Meet Shan Jiuliang.
He’s the head of Fanya Metals Exchange and he was captured in a daring predawn raid in Shanghai on Saturday.
As FT notes, "Fanya is a forum for trading minor metals like indium and bismuth that has also functioned as a shadow banking conduit — not only leveraging metal deposited with the exchange as collateral for loans, but offering high interest investment products to retail investors."
If that sounds familiar to you, it should. Just last week in "The 8 Trillion Black Swan: Is China's Shadow Banking System About To Collapse?," we took a fresh look at the dizzying array of wealth management products and collective trust products that are, together, a CNY17.2 trillion industry in China. Summarizing a (very) long and convoluted story, WMPs are marketed to investors through banks as a high yielding alternative to savings deposits. Investors aren’t often aware of exactly what they’re investing in or how risky it might be or that in many cases, issuers borrow short to lend long resulting in a perpetual case of maturity mismatch.
"A key issue is whether the presumption of implicit guarantees is upheld or the authorities allow failing WMPs to default and investors to experience losses arising from these products," the RBA said in a report, to which we responded that in the event investors are forced to take losses, "the key issue is what those investors will do next."
Well, now we know.
First they will stage angry protests and then, if their money is not returned to them in about a month, they will travel from all corners of the country, stake out a hotel, kidnap the issuer of the WMP and haul him away to jail. Here’s FT with the story:
The head of a Chinese exchange that trades minor metals was captured by angry investors in a dawn raid and turned over to Shanghai police, as the investors attempted to force the authorities to investigate why their funds have been frozen.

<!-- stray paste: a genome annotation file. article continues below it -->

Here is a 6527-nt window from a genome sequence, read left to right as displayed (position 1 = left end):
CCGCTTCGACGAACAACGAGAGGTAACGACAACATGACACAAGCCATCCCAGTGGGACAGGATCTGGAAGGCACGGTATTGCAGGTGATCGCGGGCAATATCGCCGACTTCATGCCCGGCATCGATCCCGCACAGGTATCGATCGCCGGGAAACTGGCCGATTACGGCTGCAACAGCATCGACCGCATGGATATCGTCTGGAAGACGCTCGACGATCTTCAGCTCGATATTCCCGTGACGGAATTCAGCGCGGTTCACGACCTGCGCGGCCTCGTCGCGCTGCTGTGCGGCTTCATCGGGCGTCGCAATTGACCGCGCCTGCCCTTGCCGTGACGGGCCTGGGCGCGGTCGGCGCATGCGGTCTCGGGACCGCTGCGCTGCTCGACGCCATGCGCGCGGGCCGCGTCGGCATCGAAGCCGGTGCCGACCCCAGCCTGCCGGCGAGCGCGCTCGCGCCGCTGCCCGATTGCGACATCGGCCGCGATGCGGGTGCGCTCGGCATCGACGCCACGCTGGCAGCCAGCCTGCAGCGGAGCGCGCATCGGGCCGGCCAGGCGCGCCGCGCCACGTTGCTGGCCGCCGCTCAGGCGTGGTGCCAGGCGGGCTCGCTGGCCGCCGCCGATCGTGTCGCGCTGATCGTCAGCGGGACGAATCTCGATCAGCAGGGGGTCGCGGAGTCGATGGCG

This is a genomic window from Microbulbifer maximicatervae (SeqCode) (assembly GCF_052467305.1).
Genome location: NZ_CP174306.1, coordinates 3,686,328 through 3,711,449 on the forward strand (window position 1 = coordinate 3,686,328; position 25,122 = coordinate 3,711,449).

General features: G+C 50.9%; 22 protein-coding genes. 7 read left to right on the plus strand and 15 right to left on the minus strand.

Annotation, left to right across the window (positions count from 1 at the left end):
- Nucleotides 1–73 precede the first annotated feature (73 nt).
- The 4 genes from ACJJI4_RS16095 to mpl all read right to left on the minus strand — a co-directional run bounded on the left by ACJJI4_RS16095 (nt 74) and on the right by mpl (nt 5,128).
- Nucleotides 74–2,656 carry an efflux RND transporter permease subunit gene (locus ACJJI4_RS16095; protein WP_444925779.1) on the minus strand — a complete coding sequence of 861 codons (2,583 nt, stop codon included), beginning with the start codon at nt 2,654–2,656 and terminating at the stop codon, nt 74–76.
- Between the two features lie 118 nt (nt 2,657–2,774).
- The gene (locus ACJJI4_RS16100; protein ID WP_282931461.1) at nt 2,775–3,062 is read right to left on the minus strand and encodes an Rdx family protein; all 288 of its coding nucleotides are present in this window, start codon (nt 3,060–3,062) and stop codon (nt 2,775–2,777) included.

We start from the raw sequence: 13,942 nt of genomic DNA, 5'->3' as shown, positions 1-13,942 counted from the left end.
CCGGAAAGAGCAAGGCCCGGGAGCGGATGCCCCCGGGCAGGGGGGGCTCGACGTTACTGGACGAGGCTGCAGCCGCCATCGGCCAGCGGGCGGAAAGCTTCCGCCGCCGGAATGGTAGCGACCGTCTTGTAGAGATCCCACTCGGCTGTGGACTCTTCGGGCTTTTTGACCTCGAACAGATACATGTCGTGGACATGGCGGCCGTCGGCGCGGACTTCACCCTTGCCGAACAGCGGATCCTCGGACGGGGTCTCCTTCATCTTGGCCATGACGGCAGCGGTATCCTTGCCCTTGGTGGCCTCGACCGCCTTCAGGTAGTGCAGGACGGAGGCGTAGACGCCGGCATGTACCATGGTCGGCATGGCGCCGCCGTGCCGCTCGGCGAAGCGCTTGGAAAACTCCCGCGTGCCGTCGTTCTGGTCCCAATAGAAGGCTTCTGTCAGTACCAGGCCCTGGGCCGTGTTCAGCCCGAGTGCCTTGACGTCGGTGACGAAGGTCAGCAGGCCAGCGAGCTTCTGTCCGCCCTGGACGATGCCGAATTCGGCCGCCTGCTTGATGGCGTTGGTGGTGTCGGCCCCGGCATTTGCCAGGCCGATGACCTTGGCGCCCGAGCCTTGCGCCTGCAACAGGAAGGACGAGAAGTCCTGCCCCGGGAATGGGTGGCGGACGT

Investors have been protesting for weeks after the Fanya Metals Exchange in July ceased making payments on financial investment products. The exchange, based in the southwestern city of Kunming, bought and stockpiled minor metals such as indium and bismuth, while also offering high interest, highly-liquid investment products from its offices in Shanghai and its financing branch in Kunming.
Some investors flew in from faraway cities to join hundreds more surrounding a luxury hotel in Shanghai before dawn on Saturday. When Fanya founder Shan Jiuliang attempted to check out, they manhandled him into a car before delivering him to the nearest police station. Shanghai police took Mr Shan into custody and promised to work with local authorities in Yunnan province to investigate what has happened to investors’ money. They later released him without charge.
The demonstrations in Shanghai and Kunming and the exchange’s unusual accumulation of several years’ supply of some metals have so far failed to attract much public attention from regulators. A report by the local regulator identifying the exchange as one of the bigger investment risks in Yunnan was redacted to remove reference to Fanya late last year.
The exchange began to experience liquidity problems this spring. Fanya is estimated to hold several years’ supply of minor metals used in some high-tech and military applications, which it purchased at above-market prices. The exchange’s travails are pressuring prices for some of these metals, as traders anticipate it will have to sell its stockpile.
The exchange, which has acknowledged it has problems, is backed by several of China’s minor metals miners. It has said it has found a buyer but won’t identify the company. Mr Shan “was deceiving us. He admitted to us that there is no buyout group,” said one disgruntled investor surnamed Gu, who participated in the rainy early morning raid.
Mr Shan has been holding regular meetings with exchange backers since problems first surfaced this spring and was on the way to Guangzhou for a business trip when captured.
As you can see, we are not at all joking when we contend that any move by China to allow for defaults and permit market forces to play a larger role in determining which investments eventually sour is likely to be met with a severe public backlash, especially for something like WMPs where investors believe they may have been deceived.
If Shan Jiuliang's bad weekend is any indication of what's in store for the Politburo once the PBoC loses complete control of the stock market, managing the yuan and restoring economic growth may be the least of Xi Jinping's worries.